Translated through Andre, she started asking me questions about prior ailments and they were dead on. Did I have parasites recently? Yes, thanks to the llama empañada. Did I have a prior problem with wheat or flour? Yes, they diagnosed me with a gluten intolerance years ago. And then she ran through my entire family’s history – on both sides. Remember: I hadn’t told her a thing about them or any of my medical history either, save for the coughing and bronchitis. The fact that she was able to tell me what illnesses my grandparents had suffered during their lifetimes truly blew me away.

The diagnosis was scratched out on a piece of paper and translated through Andre that night, with help from his Russian-English dictionary. I was allergic to wormwood and goosefoot (both plants), down and dust mites. I’ve never suffered from allergies before, and was dumbfounded, but since the woman had accurately and immediately provided me with my entire family medical history I believed her. She instructed me to take a spoonful of Tibetan powder for the next ten days, once at morning and once at night, from two small sachets that she prepared. She promised that I would have no cough on the tenth day. The morning involved a shot of powder followed by a shot of water, and then at night a different powder had to be boiled for five minutes and drunk like tea. The scent of the powders was strong, earthy, pungent and fairly indescribable. They tasted awful.

I got back on the trains, bound for Mongolia. Luckily, samovars abound on the Trans-Siberian and Trans-Mongolian lines, so free hot water was plentiful and taking my medicine was easy enough. Five days on: still coughing. I moved onto the Gobi, with my friend Bryce (who travelled the trains with me). No free hot water anymore, but Bryce had packed a camping stove and he generously boiled me water each night to take my earth medicine.


Me and my Ger (yurt) in the middle of the Gobi Desert, Mongolia

Eight days in, still coughing. And then, on the tenth and last day, my cough completely stopped. In the heart of the Gobi desert, living in a ger with no running water and with a family of nomads, I felt healthier than I had in months. Lesson learned: I will be much more open to Eastern medicine in the future, and will never underestimate the power of disgusting-tasting medicine.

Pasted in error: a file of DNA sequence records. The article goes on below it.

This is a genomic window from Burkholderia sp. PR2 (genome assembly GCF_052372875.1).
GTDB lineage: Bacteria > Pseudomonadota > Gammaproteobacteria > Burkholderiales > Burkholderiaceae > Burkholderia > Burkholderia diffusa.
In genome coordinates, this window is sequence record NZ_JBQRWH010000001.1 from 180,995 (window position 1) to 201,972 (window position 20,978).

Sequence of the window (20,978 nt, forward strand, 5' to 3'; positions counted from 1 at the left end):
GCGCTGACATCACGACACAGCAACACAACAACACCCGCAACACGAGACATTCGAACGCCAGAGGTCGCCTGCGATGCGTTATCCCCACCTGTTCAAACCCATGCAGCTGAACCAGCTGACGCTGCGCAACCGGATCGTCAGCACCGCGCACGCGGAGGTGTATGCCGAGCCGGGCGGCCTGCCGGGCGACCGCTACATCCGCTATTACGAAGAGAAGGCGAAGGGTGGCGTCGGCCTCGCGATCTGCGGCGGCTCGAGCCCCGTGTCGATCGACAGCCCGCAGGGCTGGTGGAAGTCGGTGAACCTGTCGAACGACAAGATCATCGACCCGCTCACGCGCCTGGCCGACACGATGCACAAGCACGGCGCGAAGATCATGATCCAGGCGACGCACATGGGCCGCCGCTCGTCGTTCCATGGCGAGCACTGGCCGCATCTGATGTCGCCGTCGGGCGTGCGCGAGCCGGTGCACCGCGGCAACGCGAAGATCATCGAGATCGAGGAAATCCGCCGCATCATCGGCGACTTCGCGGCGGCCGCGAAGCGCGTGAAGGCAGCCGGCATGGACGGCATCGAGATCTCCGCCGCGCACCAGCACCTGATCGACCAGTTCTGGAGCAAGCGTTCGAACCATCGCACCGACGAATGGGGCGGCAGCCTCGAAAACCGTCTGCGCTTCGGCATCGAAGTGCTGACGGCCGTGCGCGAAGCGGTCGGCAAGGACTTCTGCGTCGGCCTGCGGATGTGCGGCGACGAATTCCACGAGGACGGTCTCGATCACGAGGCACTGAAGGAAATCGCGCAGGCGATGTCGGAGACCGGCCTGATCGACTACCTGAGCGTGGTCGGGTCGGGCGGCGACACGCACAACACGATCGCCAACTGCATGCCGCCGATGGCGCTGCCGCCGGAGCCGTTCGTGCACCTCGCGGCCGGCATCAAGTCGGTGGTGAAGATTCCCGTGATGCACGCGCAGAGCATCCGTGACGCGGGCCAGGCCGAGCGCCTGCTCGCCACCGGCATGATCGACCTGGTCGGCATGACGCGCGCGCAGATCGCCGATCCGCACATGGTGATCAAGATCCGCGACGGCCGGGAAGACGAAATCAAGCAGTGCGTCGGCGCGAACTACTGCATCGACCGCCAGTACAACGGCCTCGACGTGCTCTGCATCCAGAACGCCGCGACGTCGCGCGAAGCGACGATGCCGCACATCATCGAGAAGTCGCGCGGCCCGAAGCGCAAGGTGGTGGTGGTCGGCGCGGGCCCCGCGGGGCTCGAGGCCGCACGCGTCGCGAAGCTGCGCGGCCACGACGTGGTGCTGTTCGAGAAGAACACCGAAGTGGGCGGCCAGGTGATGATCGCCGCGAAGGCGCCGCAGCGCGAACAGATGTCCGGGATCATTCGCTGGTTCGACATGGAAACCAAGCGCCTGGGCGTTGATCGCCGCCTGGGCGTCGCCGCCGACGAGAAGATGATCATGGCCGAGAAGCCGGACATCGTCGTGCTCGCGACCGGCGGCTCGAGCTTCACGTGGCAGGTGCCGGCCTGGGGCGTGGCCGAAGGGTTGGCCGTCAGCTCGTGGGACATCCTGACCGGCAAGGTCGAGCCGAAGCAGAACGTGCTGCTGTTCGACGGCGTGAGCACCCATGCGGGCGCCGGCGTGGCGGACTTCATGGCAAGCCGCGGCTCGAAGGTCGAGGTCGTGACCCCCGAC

Border crossing at the Mongolia/China border; Approaching Erlian in China.

* * *

I am obviously not a medical professional, but below I’ve listed some of the Dos and Don’ts that I have cobbled together from my time on the road:

Do:

● Do try and bring a friend who speaks the local language. If that fails, bring a Point-It Dictionary and a lot of patience.

● Do keep sterile syringes on you. They take up very little room and are indispensable the one time the hospital or doctor has run out of clean needles. These are much cheaper to purchase on the road – I bought mine in Chile.

● Do invest in travel medical insurance. I took mine out as a Canadian national, meaning I am covered everywhere in the world except Canada. Check the riders for activities such as scuba diving, skydiving, jumping off random bridges or high altitude climbing if you’ve a bit of an adrenaline addiction, like I do. A good resource is BootsnAll’s travel insurance page.

● Do eat street food, often. The reality is, street food is a great way to explore local culture and cuisine, will earn you props with the locals and is usually a safer option than whatever fancy restaurant is in town. So long as you stick to street carts that have lineups or a good turnover, and make sure your food is cooked through, you are less likely to get food poisoning than a quiet touristy spot.

● Do read How to Shit Around the World: The Art of Staying Clean and Healthy While Traveling (Travelers’ Tales Guides) before taking off. If possible, try to read this book in public places, with the cover in plain view. You will make new friends.

● Do bring some acidophilus or probiotics tablets with you (the ones that do not need to be refrigerated, e.g. Pearls), to take after a cycle of antibiotics. These will help build up the good bacteria that your antibiotics cycle has destroyed. For the ladies, these will also help with some of the nastier antibiotics side effects.